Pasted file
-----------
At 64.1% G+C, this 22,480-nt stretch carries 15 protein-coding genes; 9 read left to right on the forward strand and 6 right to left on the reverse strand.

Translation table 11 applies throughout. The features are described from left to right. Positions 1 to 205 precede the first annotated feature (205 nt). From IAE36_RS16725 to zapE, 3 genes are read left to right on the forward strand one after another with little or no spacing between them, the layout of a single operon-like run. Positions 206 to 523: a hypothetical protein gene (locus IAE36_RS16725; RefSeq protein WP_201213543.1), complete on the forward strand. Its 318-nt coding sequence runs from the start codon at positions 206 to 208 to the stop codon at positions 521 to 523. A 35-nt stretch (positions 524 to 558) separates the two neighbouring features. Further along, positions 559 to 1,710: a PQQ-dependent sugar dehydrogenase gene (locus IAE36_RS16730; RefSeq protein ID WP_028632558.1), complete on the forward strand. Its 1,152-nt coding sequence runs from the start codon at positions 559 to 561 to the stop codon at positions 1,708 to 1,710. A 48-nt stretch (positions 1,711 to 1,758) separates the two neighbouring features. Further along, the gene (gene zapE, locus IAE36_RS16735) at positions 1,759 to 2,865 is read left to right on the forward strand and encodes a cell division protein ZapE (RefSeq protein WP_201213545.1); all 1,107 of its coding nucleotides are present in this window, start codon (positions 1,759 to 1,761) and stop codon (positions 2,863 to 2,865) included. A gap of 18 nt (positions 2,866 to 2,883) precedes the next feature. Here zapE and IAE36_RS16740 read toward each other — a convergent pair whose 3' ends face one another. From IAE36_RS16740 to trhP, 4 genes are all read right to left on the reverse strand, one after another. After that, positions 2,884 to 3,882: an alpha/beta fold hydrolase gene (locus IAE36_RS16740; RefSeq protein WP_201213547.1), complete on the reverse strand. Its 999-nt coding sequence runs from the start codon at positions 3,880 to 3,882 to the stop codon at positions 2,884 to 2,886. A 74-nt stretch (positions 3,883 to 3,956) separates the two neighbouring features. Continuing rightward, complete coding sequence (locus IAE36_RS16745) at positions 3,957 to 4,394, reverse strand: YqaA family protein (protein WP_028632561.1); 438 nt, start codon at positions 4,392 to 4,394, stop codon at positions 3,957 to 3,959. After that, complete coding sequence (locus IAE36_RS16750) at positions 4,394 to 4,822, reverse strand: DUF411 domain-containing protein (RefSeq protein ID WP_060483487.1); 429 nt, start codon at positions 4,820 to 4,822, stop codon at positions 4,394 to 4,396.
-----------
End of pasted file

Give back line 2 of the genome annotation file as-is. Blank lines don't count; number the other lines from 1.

Translation table 11 applies throughout. The features are described from left to right. Positions 1 to 205 precede the first annotated feature (205 nt). From IAE36_RS16725 to zapE, 3 genes are read left to right on the forward strand one after another with little or no spacing between them, the layout of a single operon-like run. Positions 206 to 523: a hypothetical protein gene (locus IAE36_RS16725; RefSeq protein WP_201213543.1), complete on the forward strand. Its 318-nt coding sequence runs from the start codon at positions 206 to 208 to the stop codon at positions 521 to 523. A 35-nt stretch (positions 524 to 558) separates the two neighbouring features. Further along, positions 559 to 1,710: a PQQ-dependent sugar dehydrogenase gene (locus IAE36_RS16730; RefSeq protein ID WP_028632558.1), complete on the forward strand. Its 1,152-nt coding sequence runs from the start codon at positions 559 to 561 to the stop codon at positions 1,708 to 1,710. A 48-nt stretch (positions 1,711 to 1,758) separates the two neighbouring features. Further along, the gene (gene zapE, locus IAE36_RS16735) at positions 1,759 to 2,865 is read left to right on the forward strand and encodes a cell division protein ZapE (RefSeq protein WP_201213545.1); all 1,107 of its coding nucleotides are present in this window, start codon (positions 1,759 to 1,761) and stop codon (positions 2,863 to 2,865) included. A gap of 18 nt (positions 2,866 to 2,883) precedes the next feature. Here zapE and IAE36_RS16740 read toward each other — a convergent pair whose 3' ends face one another. From IAE36_RS16740 to trhP, 4 genes are all read right to left on the reverse strand, one after another. After that, positions 2,884 to 3,882: an alpha/beta fold hydrolase gene (locus IAE36_RS16740; RefSeq protein WP_201213547.1), complete on the reverse strand. Its 999-nt coding sequence runs from the start codon at positions 3,880 to 3,882 to the stop codon at positions 2,884 to 2,886. A 74-nt stretch (positions 3,883 to 3,956) separates the two neighbouring features. Continuing rightward, complete coding sequence (locus IAE36_RS16745) at positions 3,957 to 4,394, reverse strand: YqaA family protein (protein WP_028632561.1); 438 nt, start codon at positions 4,392 to 4,394, stop codon at positions 3,957 to 3,959. After that, complete coding sequence (locus IAE36_RS16750) at positions 4,394 to 4,822, reverse strand: DUF411 domain-containing protein (RefSeq protein ID WP_060483487.1); 429 nt, start codon at positions 4,820 to 4,822, stop codon at positions 4,394 to 4,396.